Friday, March 16, 2007

Pet cats come to aid of endangered Iberian lynx

By Graham Keeley in Barcelona
Published: 16 March 2007

Pet cats are to provide an unexpected lifeline for the world's most endangered feline, the Iberian lynx.

Researchers in Spain discovered that they can inseminate the eggs of domestic cats with the sperm of male lynx. The breakthrough means they can test the fertility of males' sperm and widen the gene pool of the rarest wild cat.

Experts believe that there are only between 100 and 150 Iberian lynxes alive, due to dwindling habitats and a decline in their natural prey, wild rabbits.

The only two colonies of wild lynx where breeding pairs have been found are in the Doñana natural park and in the Sierra Morena, both in Andalucia, southern Spain.

Lynx are often killed by cars. But now scientists are to extract sperm from males killed on the roads, and freeze it for later use.

They have been helped by veterinary practices near Madrid, which contributed the ovaries of dead domestic cats. These gave scientists a pool of immature eggs which are then nurtured in laboratories and later fertilised with lynx sperm.

Scientists can then see how suitable sperm is for impregnating female lynx. Using domestic cat eggs means researchers do not have to use the eggs from an already endangered species. It means they do not have to move lynx from one location to another, avoiding problems with transport and adaptation.

Eduardo Roldan, who led the project at the Superior Scientific Research Council, said: "We know the case of one male Iberian lynx that has not been able to successfully breed, although lab tests with domestic cat eggs show that he is fertile.

"Cases such as this one can help develop a proper reproduction programme." The research will be presented at the Field Biology and Research Conference in Oxford in September.

Another project which researchers hope will save the Iberian lynx from extinction involves releasing domestic rabbits into the wild as a food supplement in the Doñana natural park.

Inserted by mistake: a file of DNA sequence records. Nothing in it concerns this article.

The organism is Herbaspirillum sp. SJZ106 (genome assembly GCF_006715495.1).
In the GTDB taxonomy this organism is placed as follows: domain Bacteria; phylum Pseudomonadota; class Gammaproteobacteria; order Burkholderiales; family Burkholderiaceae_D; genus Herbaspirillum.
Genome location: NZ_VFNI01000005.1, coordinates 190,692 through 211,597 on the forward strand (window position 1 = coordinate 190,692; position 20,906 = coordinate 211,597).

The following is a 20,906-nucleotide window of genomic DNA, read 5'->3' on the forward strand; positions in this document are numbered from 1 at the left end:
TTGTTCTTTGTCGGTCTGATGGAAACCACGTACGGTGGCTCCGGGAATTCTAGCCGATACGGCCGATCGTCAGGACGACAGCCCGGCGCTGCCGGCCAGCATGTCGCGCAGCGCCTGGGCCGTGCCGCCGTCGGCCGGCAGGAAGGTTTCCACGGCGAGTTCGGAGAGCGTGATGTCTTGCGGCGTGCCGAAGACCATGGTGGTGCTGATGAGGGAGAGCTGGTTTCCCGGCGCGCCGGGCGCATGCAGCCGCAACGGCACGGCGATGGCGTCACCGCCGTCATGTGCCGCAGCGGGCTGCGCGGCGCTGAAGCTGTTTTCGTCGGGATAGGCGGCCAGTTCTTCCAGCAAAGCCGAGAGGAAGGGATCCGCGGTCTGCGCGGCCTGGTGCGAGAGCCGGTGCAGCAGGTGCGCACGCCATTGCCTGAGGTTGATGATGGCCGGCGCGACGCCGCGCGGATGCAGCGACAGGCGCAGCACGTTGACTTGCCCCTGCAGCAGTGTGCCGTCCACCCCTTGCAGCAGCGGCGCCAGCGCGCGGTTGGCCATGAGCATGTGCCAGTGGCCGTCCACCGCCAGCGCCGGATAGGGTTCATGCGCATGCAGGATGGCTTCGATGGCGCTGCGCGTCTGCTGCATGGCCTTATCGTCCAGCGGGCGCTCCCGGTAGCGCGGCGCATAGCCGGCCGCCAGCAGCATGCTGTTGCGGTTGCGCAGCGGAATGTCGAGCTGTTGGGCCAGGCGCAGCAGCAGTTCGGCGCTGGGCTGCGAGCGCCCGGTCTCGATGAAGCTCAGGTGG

At present, dwindling numbers of wild rabbits have forced hungry lynxes to stray from their natural habitat in search of prey.

Francisco Palomares, head of the lynx project at the Doñana park biological station, hopes this will stop the lynx from leaving the park - into the path of passing motorists - to find food.

Mr Palomares said: "They will not eat dead meat, so there is no point in putting out slaughtered rabbits. We will use domestic rabbits and release them into the wild. If there are few rabbits, female [lynx] cannot eat properly nor feed their cubs properly."

Scientists believe if lynx numbers continue to fall at their current rate, they will be extinct in 10 years.

They estimate as much as 35 per cent of the remaining population have now left the park in search of their favourite dish.

The Iberian lynx was once found throughout Spain, Portugal and parts of southern France, with an estimated population at the turn of the century of 100,000. But years of over-hunting and the loss of natural habitat to make way of agriculture caused the population to drop dramatically to just a few thousand by the 1980s.

In Spain, the fight to save the Iberian lynx has become a political battle. Ecologists were last year accused of faking sightings of the timid feline to stop a planned motorway near Madrid from being built. But environmental groups claim the lynx will become the "first big cat to die out since the sabre-toothed tiger". They have urged the Spanish government to do more to ensure the lynx is not lost.

http://news.independent.co.uk/ europe/article2362766.ece

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